Carry Nation was born as Carrie Moore on November 25, 1846 in Garrard County, Kentucky. Although her given name was Carrie, she used it interchangeably with Carry throughout her life. During her childhood, she was often ill and the family moved around the country several times, before settling in Belton, Missouri. Her mother was delusional and declared that she was Queen Victoria on numerous occasions. During these bouts of insanity, Carry was taken care of by the family's slaves.
In 1865, she met a man named Dr. Charles Gloyd and fell in love with him. They were married on November 21, 1867 and the situation declined from there. Charles was strongly addicted to alcohol, a problem that placed great strain on their marriage. While Carry was pregnant with their first child, she left him to live on her own and Charles died less than a year later, probably because of cirrhosis or alcohol poisoning.
Carry decided that she wanted to become a teacher and earned her teaching license from the state. However, she was not able to make enough money in teaching to support herself and her child properly. She met a man named Dr. David Nation, who was an attorney, minister, and editor for a newspaper and once again fell in love. They were married on December 27, 1877 and moved to a plantation in Houston, Texas.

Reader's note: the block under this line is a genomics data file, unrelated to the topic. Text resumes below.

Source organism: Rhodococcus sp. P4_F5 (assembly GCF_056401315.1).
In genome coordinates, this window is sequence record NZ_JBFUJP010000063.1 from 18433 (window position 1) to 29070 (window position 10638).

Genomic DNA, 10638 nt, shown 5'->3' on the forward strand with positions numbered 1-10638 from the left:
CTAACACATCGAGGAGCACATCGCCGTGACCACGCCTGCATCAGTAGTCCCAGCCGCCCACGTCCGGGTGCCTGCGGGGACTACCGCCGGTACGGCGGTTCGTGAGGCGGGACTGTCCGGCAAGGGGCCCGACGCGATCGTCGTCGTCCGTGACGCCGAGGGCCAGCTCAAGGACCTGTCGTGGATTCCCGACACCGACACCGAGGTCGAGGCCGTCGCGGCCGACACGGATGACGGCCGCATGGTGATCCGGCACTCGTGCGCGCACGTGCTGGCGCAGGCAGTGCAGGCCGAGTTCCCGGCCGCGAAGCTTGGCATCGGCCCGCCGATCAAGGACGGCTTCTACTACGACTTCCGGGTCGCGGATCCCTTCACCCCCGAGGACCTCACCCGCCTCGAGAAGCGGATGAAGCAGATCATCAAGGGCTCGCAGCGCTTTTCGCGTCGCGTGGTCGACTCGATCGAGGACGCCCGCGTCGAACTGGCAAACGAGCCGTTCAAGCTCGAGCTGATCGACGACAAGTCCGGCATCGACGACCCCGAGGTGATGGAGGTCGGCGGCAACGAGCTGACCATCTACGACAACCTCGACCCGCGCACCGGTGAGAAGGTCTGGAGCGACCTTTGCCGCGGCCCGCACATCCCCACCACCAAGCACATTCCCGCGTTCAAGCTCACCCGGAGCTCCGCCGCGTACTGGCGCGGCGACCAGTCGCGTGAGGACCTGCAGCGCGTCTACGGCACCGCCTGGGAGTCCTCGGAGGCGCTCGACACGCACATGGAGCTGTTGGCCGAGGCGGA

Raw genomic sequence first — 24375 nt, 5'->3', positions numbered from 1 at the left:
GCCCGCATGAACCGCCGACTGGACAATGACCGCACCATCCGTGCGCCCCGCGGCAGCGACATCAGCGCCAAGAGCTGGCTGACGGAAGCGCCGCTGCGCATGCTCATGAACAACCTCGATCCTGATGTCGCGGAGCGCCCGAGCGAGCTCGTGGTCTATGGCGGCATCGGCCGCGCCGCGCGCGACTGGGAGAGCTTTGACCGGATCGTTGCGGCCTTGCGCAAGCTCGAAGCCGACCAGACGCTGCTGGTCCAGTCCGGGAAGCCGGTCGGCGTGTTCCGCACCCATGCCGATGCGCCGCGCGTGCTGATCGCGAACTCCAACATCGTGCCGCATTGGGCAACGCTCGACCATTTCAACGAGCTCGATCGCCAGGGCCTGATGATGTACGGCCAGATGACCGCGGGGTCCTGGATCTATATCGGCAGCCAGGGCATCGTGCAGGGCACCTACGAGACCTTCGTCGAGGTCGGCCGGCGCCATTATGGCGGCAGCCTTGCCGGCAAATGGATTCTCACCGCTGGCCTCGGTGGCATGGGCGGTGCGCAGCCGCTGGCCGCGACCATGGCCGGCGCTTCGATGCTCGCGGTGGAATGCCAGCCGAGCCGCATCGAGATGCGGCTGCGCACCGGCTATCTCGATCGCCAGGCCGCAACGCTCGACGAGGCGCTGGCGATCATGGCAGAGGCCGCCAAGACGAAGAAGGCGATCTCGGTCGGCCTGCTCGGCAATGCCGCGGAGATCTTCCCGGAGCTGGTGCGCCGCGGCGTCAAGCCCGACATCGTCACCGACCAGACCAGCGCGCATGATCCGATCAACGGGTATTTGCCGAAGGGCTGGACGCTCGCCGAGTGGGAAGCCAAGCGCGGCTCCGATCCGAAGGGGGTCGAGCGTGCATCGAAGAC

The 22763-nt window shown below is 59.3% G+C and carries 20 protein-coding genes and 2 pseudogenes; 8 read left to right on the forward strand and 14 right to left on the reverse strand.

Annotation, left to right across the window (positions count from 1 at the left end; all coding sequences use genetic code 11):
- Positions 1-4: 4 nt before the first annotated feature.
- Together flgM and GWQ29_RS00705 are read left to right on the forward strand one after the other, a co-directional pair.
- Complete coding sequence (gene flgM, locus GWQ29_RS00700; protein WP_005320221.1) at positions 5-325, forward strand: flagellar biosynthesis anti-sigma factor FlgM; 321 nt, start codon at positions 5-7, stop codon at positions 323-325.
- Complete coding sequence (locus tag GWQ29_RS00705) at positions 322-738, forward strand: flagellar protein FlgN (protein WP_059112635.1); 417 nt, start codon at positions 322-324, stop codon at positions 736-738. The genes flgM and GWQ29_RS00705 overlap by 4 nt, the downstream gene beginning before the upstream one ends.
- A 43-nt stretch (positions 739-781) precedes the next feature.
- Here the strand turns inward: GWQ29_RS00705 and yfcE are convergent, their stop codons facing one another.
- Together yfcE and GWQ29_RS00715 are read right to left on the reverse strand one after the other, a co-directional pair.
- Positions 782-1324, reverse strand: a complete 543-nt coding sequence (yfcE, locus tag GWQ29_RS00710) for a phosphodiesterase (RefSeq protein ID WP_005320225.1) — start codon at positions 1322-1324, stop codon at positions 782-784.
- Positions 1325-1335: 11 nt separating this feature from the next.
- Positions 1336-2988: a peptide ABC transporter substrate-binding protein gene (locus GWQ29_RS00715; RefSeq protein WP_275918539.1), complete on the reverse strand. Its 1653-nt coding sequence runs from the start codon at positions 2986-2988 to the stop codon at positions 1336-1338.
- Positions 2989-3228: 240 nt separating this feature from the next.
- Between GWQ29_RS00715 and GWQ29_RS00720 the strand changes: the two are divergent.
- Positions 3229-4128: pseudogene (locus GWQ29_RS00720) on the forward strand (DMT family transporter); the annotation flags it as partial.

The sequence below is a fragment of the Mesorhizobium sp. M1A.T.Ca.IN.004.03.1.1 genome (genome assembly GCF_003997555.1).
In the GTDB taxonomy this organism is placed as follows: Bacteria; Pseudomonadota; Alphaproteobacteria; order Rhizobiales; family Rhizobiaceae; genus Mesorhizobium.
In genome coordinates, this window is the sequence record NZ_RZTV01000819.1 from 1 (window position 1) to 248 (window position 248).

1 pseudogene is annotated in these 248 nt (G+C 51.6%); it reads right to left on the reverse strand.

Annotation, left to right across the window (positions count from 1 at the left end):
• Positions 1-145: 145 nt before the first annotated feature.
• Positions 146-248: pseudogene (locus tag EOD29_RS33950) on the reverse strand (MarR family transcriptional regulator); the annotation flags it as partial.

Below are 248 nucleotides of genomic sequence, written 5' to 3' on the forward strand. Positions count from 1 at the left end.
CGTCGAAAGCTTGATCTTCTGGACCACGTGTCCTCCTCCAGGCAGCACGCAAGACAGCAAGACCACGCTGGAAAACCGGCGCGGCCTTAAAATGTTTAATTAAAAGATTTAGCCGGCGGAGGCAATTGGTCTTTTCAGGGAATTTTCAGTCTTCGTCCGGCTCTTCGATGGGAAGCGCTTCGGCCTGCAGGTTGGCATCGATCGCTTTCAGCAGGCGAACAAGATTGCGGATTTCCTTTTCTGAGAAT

David became active in the Jaybird-Woodpecker War (a feud between two political factions for the control of Fort Bend County), which eventually forced the family to move north to Medicine Lodge, Kansas in 1889. David worked as a preacher at the local church, while Carry managed a hotel. While there, she became involved in the Women's Christian Temperance Union, which sought to make alcohol illegal.
Over the years, her involvement in the temperance movement slowly progressed from supportive to militant. She decided to take action against purveyors of alcoholic beverages and proclaimed herself as having a divine ordination to end alcohol consumption. At one point, she described herself as "a bulldog running along at the feet of Jesus, barking at what he doesn't like."
Carry, standing 6 feet tall and weighing 175 pounds was not a person to mess with. She started entering bars and singing hymns or reading from the bible as she smashed up beer bottles and barrels with her signature hatchet, much to the horror of bar patrons. The government did not sympathize with her cause and she was jailed about thirty times between 1900 and 1910.
Despite her unpopularity with people that frequented saloons, she gained a large amount of recognition from Christians and prohibitionists. As a result, she was able to pay for all of her fines by giving paid lectures and selling souvenir hatchets to fans. Later, an opera was made based on her life story.
After being hospitalized for some time, she died in Leavenworth, Kansas on June 9, 1911.